The day after the election, Slate's political writers tackled the question of why the Democratic Party—which has now lost five of the past seven presidential elections and solidified its minority status in Congress—keeps losing elections. Chris Suellentrop says that John Kerry was too nuanced and technocratic, while George W. Bush offered a vision of expanding freedom around the world. William Saletan argues that Democratic candidates won't win until they again cast their policies the way Bill Clinton did, in terms of values and moral responsibility. Timothy Noah contends that none of the familiar advice to the party—move right, move left, or sit tight—seems likely to help. Slate asked a number of wise liberals to take up the question of why Americans won't vote for the Democrats. Click here to read previous entries.
First off, I just want to take this opportunity to say to our new Republican overlords: Congratulations! I was with you guys all the way! Please don't ship me to Guantanamo when you re-enact the sedition laws.
So, the editors of Slate want to know why Americans hate Democrats? Well, the short answer is, actually, we don't—55,554,114 of us voted for them on Tuesday. Admittedly, as Jane Smiley just pointed out, 58 million voted for the "ignorance inducing machine" instead—but 55,554,114 is still a hell of a lot of people. If you had a party and 55,554,114 people showed up, you would probably have to make several additional trips to the liquor store.
The very phrasing of Slate's question points to one problem for Democrats—they're really lousy at defining the terms of the debate to their own advantage. Republicans, by contrast, are the masters. Republicans don't let something so inconsequential as reality get in their way—George Bush is already proclaiming a mandate, for chrissakes. If the narrow margin of victory in this election had swung the other way, does anyone doubt for a moment that an army of Republican surrogates would have immediately fanned out to the shouting-head shows to argue, until they were collectively blue in the face, that the election of John Kerry was nothing more than a statistical fluke that certainly carried with it no greater meaning?
This is not to suggest that the sole problem for Democrats is an inability to articulate a message, as if the entire Democratic Party simply needs to overcome its regrettable awkwardness around strangers. There also needs to be a message. At the start of this forum, Robert Wright described John Kerry's campaign as "ultra-risk-averse." The same might be said of the Democratic Party as a whole right now. Many of the issues for which Democrats stand are highly divisive—stem-cell research, gay rights, abortion—and in their attempts to finesse that divisiveness, they often seem to stand for nothing at all. In their eagerness to appear reasonable and moderate—and to avoid at all costs being tarred with the dread epithet "liberal"—they become the enablers, the loyal opposition seeking common ground (even as the opposition is doing its best to destroy them and scorch the very earth where they once stood). Gosh, they say, maybe we should go to war in Iraq for no apparent reason, and maybe gay people don't deserve full and equal rights. And so on and so forth.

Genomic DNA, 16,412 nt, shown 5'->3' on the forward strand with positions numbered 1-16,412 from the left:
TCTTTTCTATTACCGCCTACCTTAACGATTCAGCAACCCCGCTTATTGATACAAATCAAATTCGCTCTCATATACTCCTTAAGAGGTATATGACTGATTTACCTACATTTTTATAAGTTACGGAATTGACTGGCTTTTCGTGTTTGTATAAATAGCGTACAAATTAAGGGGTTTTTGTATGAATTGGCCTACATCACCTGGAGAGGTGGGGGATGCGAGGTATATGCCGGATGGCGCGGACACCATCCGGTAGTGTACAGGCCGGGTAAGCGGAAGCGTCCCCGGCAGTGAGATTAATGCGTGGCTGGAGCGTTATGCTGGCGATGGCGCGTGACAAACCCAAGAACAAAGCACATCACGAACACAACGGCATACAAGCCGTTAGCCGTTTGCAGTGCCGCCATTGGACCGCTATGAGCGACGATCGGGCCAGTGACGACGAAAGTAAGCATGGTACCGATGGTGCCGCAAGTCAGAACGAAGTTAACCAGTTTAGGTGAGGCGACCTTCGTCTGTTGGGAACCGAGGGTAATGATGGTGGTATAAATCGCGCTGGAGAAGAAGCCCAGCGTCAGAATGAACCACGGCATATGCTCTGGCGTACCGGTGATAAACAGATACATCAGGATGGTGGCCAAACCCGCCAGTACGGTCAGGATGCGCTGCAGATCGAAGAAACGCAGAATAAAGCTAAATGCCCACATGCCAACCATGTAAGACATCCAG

Republicans don't have this problem. Republicans are perfectly comfortable with what they are and what they stand for ("pure evil," the provocateur in me is compelled to suggest). They're the ones who hope to stack the judiciary with right-wing nut cases and eventually repeal Roe v. Wade. They're the ones who run up sky-high deficits in order to provide tax breaks for the rich. They're the ones with the aggressive facts-be-damned policy of pre-emptive warfare. They're the ones who exploit antigay bigotry and antiscience superstition and wrap the whole package up with a neat little red-white-and-blue bow and say, "This is what real Americans believe."
They may try to sugarcoat some of it, but they don't apologize for any of it.
But the most important advantage Republicans have may be their base of support among Christian evangelicals. The task of getting out the vote is made much easier when you have local institutions in place through which to actually reach the vote. All politics are local, and all organizing is ultimately community-based—neighbors talking to neighbors within the course of their day-to-day lives. Online organizing can supplement this effort but simply can't replace it.
Democrats used to have a similar base—it was called organized labor, and the community-based institutional structure it provided gave them a far more effective way to reach their own voters than, say, parachuting in from out of town for a weekend of door-to-door canvassing. Labor unions made a remarkable push during this election, but they just don't have the heft anymore to help the Democrats over the top. And while one can argue the reasons for labor's decline, the tendency of Democratic politicians over the past few decades to embrace unabashed free-marketeering at the expense of their own constituency certainly didn't help matters any. And now, the Democratic Party finds itself the unhappy occupant of a sagging home whose foundation has crumbled from neglect, and damage like that can't be repaired easily or quickly—but it does have to be repaired. And I would be happy to explain exactly how this can be achieved—but, darn the luck, I've just run out of time, so I'll have to leave that task to Katha Pollitt. Over to you, Katha!
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